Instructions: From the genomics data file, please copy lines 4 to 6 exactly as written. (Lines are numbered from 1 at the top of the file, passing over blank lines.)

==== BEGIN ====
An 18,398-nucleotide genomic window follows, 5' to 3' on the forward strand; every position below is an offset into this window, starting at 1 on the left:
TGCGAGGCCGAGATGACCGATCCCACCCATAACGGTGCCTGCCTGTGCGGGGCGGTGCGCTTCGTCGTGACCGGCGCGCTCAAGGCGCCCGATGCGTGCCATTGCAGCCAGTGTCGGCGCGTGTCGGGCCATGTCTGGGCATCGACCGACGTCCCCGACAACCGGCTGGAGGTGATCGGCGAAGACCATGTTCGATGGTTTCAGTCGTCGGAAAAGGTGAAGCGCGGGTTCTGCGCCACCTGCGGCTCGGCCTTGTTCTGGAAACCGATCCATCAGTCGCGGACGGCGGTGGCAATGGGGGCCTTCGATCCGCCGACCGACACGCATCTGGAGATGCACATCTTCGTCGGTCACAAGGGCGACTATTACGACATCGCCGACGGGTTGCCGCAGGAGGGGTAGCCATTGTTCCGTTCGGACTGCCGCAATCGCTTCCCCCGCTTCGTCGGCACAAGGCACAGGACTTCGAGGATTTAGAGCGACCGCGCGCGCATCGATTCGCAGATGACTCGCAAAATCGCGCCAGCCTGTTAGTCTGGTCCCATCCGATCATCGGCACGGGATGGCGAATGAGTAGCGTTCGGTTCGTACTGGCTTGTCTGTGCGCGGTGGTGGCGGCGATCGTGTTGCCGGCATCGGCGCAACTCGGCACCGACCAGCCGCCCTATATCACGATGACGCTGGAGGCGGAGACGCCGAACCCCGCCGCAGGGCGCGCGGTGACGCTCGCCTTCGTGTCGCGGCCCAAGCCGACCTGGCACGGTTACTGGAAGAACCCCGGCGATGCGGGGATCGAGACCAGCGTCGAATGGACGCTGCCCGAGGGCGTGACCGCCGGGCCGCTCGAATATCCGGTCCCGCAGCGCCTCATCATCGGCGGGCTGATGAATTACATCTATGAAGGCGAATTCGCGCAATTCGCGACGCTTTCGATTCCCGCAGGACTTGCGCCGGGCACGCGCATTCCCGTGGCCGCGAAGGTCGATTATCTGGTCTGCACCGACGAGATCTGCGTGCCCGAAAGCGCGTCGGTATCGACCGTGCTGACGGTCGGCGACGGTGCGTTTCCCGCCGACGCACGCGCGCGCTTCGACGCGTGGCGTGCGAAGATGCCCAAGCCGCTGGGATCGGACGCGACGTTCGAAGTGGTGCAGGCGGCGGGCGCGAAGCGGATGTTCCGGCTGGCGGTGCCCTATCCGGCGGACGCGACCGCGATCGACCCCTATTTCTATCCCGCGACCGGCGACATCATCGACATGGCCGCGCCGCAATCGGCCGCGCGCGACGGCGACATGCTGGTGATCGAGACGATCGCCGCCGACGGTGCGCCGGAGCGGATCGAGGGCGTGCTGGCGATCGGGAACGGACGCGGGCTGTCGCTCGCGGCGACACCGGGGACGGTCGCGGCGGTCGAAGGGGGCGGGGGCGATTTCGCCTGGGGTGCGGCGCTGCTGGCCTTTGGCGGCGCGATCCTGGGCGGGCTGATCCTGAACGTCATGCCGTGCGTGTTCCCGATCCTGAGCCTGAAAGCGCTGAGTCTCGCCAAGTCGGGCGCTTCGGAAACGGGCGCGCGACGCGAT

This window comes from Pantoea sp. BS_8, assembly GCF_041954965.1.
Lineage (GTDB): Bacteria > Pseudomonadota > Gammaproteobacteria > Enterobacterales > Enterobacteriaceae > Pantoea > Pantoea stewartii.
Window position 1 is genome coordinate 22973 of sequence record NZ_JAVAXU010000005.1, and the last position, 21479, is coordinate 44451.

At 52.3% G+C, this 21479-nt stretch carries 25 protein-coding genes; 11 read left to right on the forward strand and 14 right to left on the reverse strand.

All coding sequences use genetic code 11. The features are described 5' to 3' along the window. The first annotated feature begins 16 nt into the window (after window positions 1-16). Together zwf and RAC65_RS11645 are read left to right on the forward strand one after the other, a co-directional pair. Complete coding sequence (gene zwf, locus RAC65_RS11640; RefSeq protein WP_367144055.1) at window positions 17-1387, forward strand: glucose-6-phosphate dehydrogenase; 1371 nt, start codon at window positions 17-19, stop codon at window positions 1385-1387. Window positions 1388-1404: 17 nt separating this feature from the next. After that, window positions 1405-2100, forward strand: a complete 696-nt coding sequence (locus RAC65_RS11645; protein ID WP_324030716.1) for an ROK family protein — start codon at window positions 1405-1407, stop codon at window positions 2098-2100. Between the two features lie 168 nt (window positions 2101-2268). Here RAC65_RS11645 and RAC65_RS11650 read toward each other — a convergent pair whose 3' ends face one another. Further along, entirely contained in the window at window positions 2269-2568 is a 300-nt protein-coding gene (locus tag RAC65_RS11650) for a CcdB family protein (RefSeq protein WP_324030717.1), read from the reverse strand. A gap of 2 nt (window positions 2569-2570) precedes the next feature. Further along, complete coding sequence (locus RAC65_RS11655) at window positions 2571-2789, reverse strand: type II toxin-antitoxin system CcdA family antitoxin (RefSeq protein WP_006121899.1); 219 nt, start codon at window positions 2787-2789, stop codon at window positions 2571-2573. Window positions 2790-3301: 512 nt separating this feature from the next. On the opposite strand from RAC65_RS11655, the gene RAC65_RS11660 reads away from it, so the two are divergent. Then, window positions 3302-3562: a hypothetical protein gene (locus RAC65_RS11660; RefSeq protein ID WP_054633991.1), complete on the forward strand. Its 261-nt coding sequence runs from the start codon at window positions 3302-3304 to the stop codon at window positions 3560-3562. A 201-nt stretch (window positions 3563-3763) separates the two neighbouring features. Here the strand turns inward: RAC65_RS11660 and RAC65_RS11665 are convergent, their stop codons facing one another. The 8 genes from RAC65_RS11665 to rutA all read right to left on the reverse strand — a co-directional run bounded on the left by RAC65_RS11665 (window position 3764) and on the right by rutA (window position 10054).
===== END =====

Lineage (GTDB): Bacteria > Pseudomonadota > Gammaproteobacteria > Enterobacterales > Enterobacteriaceae > Pantoea > Pantoea stewartii.
Window position 1 is genome coordinate 22973 of sequence record NZ_JAVAXU010000005.1, and the last position, 21479, is coordinate 44451.

At 52.3% G+C, this 21479-nt stretch carries 25 protein-coding genes; 11 read left to right on the forward strand and 14 right to left on the reverse strand.